“According to the timeline of records by the city, the council approved forwarding the request at its October 2022 meeting to the city’s Heritage Commission,” The Patch reported.

A few hours after the report was published, Stewart released a letter to the city of Concord urging them to request that the Flynn marker be taken down.

“I am reaching out to inform the City of the opportunity to reevaluate your approval of this marker,” Stewart wrote to Concord Mayor James Bouley. Her letter squarely places the blame for the Flynn marker on Concord officials.

“There was a public hearing conducted by the Concord Heritage Commission, and then (the marker) was approved at a Concord City Council meeting,” Stewart wrote. “If the City Council objected to the placement of the marker on city property, the application would have been denied.”

But city records show that application for the Flynn marker was brought into the city by DHR’s Amy Dixon, a community preservation specialist.

“The New Hampshire Historical Highway Marker Program is respectfully requesting City Council approval to install Marker #278, which honors former Concord resident Elizabeth Gurley Flynn for her accomplishments in leading America’s early 20th-century labor movement and for her support of civil liberties and women’s rights,” Dixon wrote in a September letter to the City Council.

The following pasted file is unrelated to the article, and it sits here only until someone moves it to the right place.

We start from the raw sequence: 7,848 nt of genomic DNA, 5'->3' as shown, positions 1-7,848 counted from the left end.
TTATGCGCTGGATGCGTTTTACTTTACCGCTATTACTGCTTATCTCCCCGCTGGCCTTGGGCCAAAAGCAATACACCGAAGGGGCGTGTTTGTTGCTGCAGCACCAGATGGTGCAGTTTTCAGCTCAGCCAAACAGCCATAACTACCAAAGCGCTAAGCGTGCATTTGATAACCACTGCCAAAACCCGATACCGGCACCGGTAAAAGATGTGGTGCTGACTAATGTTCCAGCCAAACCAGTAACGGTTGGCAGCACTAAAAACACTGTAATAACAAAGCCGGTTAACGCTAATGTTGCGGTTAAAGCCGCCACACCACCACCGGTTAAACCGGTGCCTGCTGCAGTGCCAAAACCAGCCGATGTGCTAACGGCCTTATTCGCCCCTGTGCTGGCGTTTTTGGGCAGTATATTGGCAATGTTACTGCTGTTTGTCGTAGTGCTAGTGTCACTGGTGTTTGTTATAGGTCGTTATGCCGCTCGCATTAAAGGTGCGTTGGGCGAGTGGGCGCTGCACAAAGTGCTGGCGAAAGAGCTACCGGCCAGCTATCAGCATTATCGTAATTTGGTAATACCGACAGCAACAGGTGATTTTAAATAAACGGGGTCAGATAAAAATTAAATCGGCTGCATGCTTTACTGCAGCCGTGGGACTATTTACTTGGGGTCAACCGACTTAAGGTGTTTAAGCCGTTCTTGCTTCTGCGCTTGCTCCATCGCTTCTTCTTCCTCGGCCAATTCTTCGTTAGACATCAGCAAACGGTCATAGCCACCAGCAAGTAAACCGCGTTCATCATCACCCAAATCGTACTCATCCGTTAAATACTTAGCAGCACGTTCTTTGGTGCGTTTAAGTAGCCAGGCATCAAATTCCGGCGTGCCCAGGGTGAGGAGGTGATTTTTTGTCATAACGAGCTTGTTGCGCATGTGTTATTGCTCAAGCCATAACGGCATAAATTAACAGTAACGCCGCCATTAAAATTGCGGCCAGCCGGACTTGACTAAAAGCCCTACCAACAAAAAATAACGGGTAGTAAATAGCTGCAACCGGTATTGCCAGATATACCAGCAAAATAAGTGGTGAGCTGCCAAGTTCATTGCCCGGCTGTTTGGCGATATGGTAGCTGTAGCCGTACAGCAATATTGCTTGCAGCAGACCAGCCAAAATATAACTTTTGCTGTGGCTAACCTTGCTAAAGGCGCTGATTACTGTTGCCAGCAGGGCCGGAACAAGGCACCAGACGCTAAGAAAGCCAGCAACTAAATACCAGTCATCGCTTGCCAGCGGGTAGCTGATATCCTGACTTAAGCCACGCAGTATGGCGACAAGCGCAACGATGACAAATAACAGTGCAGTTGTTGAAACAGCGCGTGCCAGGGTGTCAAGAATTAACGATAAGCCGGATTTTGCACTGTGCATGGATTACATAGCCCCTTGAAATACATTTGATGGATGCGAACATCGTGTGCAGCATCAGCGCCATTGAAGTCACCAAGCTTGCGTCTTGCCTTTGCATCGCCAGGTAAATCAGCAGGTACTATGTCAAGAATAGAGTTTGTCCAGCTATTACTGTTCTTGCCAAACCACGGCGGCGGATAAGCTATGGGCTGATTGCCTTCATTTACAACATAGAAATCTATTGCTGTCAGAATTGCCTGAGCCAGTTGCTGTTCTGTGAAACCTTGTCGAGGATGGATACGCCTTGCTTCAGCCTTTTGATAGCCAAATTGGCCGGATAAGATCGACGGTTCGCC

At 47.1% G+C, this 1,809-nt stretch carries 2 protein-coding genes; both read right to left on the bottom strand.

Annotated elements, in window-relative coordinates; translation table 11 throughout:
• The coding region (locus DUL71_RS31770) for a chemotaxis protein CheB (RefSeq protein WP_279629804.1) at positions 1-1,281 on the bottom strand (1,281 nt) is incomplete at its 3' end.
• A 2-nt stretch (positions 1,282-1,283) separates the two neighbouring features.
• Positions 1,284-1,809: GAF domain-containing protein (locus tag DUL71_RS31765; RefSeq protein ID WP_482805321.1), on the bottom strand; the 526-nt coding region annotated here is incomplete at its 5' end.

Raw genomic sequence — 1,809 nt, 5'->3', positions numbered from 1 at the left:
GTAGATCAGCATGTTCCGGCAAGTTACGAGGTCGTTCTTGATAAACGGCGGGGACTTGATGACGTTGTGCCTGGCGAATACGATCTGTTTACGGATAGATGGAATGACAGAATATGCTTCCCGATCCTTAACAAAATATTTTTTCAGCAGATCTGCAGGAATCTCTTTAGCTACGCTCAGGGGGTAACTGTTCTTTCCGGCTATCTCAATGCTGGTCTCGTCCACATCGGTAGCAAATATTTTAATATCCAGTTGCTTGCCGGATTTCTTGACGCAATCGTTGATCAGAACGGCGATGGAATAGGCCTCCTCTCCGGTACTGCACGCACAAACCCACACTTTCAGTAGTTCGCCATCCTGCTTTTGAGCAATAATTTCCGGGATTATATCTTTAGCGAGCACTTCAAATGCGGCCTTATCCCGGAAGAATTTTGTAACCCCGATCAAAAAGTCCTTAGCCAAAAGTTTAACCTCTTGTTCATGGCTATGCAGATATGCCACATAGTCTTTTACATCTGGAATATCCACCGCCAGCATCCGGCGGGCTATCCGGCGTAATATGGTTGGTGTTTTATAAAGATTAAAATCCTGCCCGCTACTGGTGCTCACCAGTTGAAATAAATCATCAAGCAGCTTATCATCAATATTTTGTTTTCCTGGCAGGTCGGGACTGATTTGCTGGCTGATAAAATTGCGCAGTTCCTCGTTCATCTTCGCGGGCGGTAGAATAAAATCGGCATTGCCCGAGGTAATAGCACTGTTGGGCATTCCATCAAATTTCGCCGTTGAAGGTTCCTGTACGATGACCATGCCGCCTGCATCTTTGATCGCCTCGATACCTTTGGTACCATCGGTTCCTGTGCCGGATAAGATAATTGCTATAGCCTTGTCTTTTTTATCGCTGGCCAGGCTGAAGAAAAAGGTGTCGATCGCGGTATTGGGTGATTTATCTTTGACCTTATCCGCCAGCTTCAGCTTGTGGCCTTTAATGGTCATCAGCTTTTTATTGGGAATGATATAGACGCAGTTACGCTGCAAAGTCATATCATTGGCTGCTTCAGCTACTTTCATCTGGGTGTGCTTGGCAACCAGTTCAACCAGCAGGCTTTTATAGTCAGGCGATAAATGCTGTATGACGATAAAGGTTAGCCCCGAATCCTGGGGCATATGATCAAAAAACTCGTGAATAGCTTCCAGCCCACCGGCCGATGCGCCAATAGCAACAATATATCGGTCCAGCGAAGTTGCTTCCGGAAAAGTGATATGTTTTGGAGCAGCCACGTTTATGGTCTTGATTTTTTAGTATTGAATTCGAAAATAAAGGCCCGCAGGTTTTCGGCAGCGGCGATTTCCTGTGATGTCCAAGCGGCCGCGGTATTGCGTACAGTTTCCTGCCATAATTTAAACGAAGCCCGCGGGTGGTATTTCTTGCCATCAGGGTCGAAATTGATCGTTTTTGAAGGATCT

Dixon assured the Council the state would pick up the costs of the marker. 

“The City would be under no financial obligation. We only seek City Council approval for its location, which is proposed near the southeast corner of Court and Montgomery streets near the county courthouse,” Dixon wrote to Concord officials.

Kretovic told NHJournal Stewart’s version of events is simply not true. While Concord did approve the marker, that process was merely a formality, she said. The state controls the whole process from start to finish, she said.

“It’s a courtesy that the state reaches out to the city and says, ‘Hey, we’re putting a sign in your city,’” Kretovic said. “We don’t bless that wording; we have nothing to do with that,” Kretovic said.